I now want to have you revisit the cavernous sinuses. The purpose of this is to understand the structures that relate
to the cavernous sinuses. Then we’ll have an opportunity here shortly to emphasize the clinical relevance of these
related structures. So here we’re looking at the cavernous sinuses. They are paired. The first structure related to the
cavernous sinus is the internal carotid artery. These would be paired structures. So, we see it on this side of the image
and on the right side of the image here as well. Traveling with the internal carotid arteries would be the carotid plexus
of sympathetic nerve fibers. These are not shown in this particular image. Another structure that relates to the
cavernous sinus is one of the cranial nerves. This happens to be the abducent nerve or cranial nerve number VI.
We see that slender nerve right in through here. You can appreciate the anatomic intimacy of the abducent nerve
with the internal carotid artery. Oculomotor nerve, cranial nerve number III relates to the cavernous sinus.
Here, we can see that it’s located within the wall of the cavernous sinus, similarly here on the opposite side
as well as you would expect. The trochlear nerve has a relationship as well to the cavernous sinus.
We can see the trochlear nerve within the wall here. The ophthalmic division of the trigeminal nerve
or the ophthalmic nerve itself, V/1 is located again within the wall of your cavernous sinus. There’s one final
cranial nerve that has a relationship here. It’s more inferiorly and laterally displaced. That is going to be
cranial nerve V/2, which is the maxillary nerve or the maxillary division of your trigeminal nerve. Now, for some
clinical correlations or considerations, first is that we’re going to explore. I want you to think about the external
aspect of the face and some of the communications that can occur here with the cranial cavity. So, we’re going to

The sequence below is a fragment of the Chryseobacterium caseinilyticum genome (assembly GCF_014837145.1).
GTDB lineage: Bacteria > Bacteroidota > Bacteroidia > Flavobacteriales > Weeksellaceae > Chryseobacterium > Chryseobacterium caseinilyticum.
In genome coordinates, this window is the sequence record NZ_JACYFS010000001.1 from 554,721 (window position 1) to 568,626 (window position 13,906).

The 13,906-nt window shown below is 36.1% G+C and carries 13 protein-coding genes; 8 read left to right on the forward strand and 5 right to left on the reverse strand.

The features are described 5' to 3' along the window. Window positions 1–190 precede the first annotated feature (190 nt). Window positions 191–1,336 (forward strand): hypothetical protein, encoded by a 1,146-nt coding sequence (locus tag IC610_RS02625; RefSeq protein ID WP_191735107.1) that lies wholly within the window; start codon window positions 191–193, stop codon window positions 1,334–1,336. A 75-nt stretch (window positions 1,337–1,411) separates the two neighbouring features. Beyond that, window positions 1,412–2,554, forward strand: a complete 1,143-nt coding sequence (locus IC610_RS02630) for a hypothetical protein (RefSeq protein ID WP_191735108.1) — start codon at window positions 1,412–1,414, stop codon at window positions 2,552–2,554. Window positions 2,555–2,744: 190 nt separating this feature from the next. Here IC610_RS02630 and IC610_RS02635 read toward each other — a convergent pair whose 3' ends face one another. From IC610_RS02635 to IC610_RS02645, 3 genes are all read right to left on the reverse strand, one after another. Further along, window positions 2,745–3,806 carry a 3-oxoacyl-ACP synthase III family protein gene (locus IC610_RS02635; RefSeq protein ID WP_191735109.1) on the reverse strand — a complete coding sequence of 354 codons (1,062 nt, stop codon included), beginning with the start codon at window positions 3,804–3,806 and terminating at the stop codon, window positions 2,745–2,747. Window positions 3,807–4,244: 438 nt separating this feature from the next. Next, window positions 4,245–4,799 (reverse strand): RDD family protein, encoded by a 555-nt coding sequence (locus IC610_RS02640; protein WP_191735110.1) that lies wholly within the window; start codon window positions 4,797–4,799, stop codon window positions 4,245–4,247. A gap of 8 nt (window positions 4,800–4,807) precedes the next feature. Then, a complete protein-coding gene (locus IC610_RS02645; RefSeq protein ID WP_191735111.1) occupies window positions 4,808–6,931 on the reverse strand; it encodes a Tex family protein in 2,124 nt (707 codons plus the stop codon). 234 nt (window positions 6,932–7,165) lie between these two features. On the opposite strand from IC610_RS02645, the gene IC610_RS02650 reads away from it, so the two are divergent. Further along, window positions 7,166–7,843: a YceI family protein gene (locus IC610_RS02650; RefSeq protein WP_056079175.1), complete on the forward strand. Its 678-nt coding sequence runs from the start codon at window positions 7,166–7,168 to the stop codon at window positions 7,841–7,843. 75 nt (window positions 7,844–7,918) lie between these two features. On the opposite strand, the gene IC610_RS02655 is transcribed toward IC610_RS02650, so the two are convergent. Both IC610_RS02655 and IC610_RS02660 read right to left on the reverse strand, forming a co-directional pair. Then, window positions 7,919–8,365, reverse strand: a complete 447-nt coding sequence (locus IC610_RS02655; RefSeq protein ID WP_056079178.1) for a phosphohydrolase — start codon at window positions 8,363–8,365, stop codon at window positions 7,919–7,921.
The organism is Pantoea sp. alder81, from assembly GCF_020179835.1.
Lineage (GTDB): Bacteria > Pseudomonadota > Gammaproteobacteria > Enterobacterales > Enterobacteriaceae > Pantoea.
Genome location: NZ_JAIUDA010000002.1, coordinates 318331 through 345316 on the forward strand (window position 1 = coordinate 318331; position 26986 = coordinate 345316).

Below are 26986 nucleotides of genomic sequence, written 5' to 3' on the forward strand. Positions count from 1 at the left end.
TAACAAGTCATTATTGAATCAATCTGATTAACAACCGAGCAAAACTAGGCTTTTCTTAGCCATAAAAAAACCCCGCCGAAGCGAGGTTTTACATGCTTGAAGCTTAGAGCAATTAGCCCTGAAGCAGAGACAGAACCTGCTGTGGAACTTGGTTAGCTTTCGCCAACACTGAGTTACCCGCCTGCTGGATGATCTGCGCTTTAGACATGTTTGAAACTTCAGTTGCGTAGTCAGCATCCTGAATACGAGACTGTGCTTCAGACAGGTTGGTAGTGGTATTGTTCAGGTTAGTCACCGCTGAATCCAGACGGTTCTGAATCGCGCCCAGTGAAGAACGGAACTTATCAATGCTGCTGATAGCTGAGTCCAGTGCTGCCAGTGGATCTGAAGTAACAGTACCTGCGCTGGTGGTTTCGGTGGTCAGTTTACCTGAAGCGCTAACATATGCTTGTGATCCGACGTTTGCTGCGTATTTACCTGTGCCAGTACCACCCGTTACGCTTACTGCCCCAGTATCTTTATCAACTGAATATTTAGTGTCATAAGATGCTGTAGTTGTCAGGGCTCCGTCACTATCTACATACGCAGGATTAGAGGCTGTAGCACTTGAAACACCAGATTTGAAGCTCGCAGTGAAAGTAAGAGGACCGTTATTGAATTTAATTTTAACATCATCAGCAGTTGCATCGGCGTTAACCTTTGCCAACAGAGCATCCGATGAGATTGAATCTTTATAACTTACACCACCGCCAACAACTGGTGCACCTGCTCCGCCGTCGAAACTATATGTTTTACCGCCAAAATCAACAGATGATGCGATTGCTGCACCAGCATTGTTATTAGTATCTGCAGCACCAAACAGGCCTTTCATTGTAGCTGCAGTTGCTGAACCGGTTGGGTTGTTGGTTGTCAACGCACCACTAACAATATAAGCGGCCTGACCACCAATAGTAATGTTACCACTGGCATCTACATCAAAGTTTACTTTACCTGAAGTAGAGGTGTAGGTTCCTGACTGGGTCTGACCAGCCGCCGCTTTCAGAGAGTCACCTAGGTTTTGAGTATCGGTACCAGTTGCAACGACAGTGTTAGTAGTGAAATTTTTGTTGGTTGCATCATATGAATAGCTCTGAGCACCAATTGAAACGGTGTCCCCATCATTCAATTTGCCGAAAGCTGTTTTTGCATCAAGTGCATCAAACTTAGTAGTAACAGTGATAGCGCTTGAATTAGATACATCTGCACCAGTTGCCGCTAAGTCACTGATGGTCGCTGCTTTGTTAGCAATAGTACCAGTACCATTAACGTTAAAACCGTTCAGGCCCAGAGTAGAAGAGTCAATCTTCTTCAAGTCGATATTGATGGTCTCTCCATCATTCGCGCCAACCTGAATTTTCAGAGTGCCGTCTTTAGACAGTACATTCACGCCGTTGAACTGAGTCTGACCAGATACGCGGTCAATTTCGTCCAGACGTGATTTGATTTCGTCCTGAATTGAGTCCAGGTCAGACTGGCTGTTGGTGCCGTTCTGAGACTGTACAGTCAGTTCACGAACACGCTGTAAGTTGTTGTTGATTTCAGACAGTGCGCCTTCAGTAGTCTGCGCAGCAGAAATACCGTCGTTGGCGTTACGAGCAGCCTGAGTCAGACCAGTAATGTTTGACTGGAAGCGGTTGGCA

explore here briefly thrombophlebitis of the facial veins. The facial veins course across the face up into
the medial corner of the eye, right along in through here on either side. They’re not shown but along the green
triangle here is the relationship of both of your facial veins. This green triangular area represents the danger
triangle or the danger zone as it relates to thrombophlebitis of the facial veins. What are some of the considerations
of thrombophlebitis of facial veins? The consideration here is that an infection because this is an inflammatory state,
the infection can spread from the danger triangle internally. So if you then end up with an infection because of the
communications that exist between the facial veins and the dural venous sinuses, if that infection spreads
into the cavernous sinuses on either side here, you can then start to involve some of the structures
that are related to the cavernous sinuses. A structure that’s particularly involved in this clinical state is
the abducent nerve. If it’s affected or involved by this inflammatory state, it will cause an internal strabismus.
Other cranial nerves because of their relationships may also be involved resulting in various types of
cranial nerve palsies. The last consideration is that if septic thrombosis results, this will then usually
cause acute meningitis. Again, with the cavernous sinuses, we now want to consider a pituitary gland tumor
and what impact this tumor might have in structures that relate to the cavernous sinuses. So here,
we see the pituitary gland right in through here sitting in the sella turcica with the right and left cavernous
sinuses then on the lateral aspects. Now, imagine a pituitary gland tumor. It’s expanding. It’s growing.
It grows more so laterally than it does superiorly and inferiorly because of the constrictions of superior
and inferior structures. So the spread proceeds with less resistance to the lateral aspects. So what do we have here
if this tumor is growing, expanding out laterally. A consideration here is the presence of your internal
carotid arteries. If this tumor puts enough pressure on your internal carotid arteries, it can start to narrow them,
cause those arteries to become stenotic. If there’s enough stenosis, the driving pressure to the territories
that are supplied by these arteries results in an infarction. If the tumor involves cranial nerves,
perhaps the abducens nerve, perhaps oculomotor, then you’ll have various forms of cranial
nerve palsies as well as a result of this mass effect of a tumor.